Australia banned saliva and sweat to shine the cricket ball as the federal government released guidelines for the gradual return of professional and recreational sport in the coronavirus pandemic, cricket website ESPNCricinfo reported.
Australian Institute of Sport (AIS) made the guidelines with the help of medical experts, sporting bodies, and federal and state governments.
Cricket Australia's chief medical officer John Orchard was also involved in the preparation of the framework.
Under the AIS framework, restrictions on sport are currently outlined as being at "Level A" restricting all training except that of the individual kind.
But soon there will be a shift to "Level B" and it will allow net sessions in which batters will be able to face bowlers. However, bowlers will be limited for the session. Level B will also allow for unrestricted fielding sessions.
Under Level B, warm-up drills involving unnecessary person to person contact has not been allowed. Ball shining with sweat/saliva has also been not allowed under training, ESPNCricinfo reported.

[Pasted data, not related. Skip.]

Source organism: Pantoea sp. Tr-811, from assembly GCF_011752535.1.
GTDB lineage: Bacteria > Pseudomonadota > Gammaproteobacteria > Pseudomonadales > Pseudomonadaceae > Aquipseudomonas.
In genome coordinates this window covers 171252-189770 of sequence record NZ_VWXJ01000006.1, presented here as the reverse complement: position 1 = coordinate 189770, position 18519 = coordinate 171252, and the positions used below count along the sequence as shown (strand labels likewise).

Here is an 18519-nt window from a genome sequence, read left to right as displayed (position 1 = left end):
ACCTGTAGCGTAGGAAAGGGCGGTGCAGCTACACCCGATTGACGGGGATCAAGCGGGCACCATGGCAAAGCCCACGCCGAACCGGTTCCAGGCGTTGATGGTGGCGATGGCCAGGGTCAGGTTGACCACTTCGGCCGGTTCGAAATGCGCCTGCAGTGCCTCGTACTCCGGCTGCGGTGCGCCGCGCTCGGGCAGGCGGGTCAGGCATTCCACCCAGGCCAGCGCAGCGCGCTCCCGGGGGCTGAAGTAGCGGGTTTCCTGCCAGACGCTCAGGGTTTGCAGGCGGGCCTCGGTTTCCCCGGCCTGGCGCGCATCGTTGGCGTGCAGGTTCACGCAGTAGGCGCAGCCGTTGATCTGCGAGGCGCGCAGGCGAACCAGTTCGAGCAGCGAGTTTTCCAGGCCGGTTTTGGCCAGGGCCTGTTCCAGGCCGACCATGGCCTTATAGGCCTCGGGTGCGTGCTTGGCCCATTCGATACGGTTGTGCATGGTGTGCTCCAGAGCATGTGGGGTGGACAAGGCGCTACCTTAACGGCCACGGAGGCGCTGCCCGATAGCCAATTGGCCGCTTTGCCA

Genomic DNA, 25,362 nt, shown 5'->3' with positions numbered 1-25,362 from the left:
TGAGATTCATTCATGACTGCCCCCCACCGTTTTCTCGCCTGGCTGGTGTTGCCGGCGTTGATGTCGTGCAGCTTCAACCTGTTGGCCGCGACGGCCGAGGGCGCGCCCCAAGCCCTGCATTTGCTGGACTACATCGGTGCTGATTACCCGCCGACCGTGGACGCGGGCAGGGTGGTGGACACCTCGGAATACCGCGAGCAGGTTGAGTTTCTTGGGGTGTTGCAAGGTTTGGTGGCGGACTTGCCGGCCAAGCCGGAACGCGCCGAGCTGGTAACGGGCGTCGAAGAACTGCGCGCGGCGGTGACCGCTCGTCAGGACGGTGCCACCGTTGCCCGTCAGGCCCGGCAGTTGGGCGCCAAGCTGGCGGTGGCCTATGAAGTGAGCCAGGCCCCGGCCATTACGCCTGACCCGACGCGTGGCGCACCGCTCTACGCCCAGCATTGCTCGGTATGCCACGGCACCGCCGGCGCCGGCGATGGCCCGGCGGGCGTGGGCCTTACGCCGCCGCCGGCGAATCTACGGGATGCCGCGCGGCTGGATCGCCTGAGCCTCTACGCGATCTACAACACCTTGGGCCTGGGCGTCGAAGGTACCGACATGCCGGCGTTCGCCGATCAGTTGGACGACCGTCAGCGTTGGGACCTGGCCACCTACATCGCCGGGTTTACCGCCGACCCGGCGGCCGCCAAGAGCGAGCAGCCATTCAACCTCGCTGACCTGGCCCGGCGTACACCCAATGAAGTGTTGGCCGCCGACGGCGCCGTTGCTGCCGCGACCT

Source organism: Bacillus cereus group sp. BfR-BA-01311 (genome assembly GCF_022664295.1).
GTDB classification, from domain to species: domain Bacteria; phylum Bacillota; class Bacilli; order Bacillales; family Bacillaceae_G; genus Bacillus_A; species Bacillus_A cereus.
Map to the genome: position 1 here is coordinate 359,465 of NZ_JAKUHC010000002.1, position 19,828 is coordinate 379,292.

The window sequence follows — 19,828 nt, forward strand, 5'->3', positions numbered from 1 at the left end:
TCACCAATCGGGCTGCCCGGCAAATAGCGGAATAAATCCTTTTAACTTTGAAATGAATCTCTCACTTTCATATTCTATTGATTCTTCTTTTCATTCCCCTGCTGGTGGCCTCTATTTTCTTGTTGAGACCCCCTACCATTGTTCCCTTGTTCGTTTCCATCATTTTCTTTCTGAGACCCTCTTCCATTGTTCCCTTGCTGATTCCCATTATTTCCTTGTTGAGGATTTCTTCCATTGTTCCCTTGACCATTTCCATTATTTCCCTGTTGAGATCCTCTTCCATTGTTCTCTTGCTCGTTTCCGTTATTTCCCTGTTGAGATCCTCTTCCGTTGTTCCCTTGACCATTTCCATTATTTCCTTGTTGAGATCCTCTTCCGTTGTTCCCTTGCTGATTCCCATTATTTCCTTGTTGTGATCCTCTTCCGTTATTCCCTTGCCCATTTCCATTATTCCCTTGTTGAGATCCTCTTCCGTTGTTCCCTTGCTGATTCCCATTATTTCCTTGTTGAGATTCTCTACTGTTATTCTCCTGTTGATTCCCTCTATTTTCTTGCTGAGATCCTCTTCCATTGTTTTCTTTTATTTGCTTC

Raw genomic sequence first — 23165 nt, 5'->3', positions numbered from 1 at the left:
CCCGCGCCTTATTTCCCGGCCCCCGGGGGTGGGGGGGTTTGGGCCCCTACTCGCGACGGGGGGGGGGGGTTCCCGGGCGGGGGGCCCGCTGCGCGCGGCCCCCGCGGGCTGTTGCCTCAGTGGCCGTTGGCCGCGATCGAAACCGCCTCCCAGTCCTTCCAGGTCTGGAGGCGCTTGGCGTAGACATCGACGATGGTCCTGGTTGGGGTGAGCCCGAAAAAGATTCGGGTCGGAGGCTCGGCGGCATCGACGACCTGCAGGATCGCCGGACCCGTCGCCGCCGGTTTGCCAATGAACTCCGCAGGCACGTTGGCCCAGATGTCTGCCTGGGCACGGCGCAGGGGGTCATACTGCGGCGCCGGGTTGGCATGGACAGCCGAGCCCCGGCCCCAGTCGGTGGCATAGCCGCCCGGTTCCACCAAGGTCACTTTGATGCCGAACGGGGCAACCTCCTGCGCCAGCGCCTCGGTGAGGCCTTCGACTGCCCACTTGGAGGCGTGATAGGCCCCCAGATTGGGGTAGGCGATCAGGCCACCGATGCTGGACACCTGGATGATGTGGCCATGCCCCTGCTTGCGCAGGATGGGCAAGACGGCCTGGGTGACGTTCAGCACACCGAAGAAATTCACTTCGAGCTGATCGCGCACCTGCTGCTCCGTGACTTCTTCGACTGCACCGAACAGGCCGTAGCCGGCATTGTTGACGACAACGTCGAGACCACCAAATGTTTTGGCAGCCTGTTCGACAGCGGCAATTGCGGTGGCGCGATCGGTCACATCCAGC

The third and final "Level C", will be permitted later in the year and it is outlined as: "Full training and competition. No ball shining with sweat/saliva in training."
Shining the ball is a major thing for bowlers in trying to extract some swing from the match. As the game starts swaying in favour of batsmen by each passing day, bowlers have to try everything they can in trying to trouble the batsmen.
Earlier this year, even India pacer Bhuvneshwar Kumar was skeptical of using saliva on the ball ahead of the ODI series against South Africa.
"We are taking every precaution we can. We have a team of doctors with us, who are advising us on dos and don'ts. We have a meeting with our doctors. If they advise us to not use saliva on the ball, then we will follow it. So, it all depends upon the instructions given by the doctor," Bhuveshwar Kumar had said during a press conference earlier this year.
Right now, no sport is being played as all top tournaments like IPL, Premier League, LA Liga have been suspended and there is no certain answer as to when all these competitions will resume.
Wimbledon 2020 has been cancelled for the first time since World War II and Tokyo Olympics have been postponed for the first time.
The World Health Organisation had termed coronavirus as a 'pandemic' on March 11.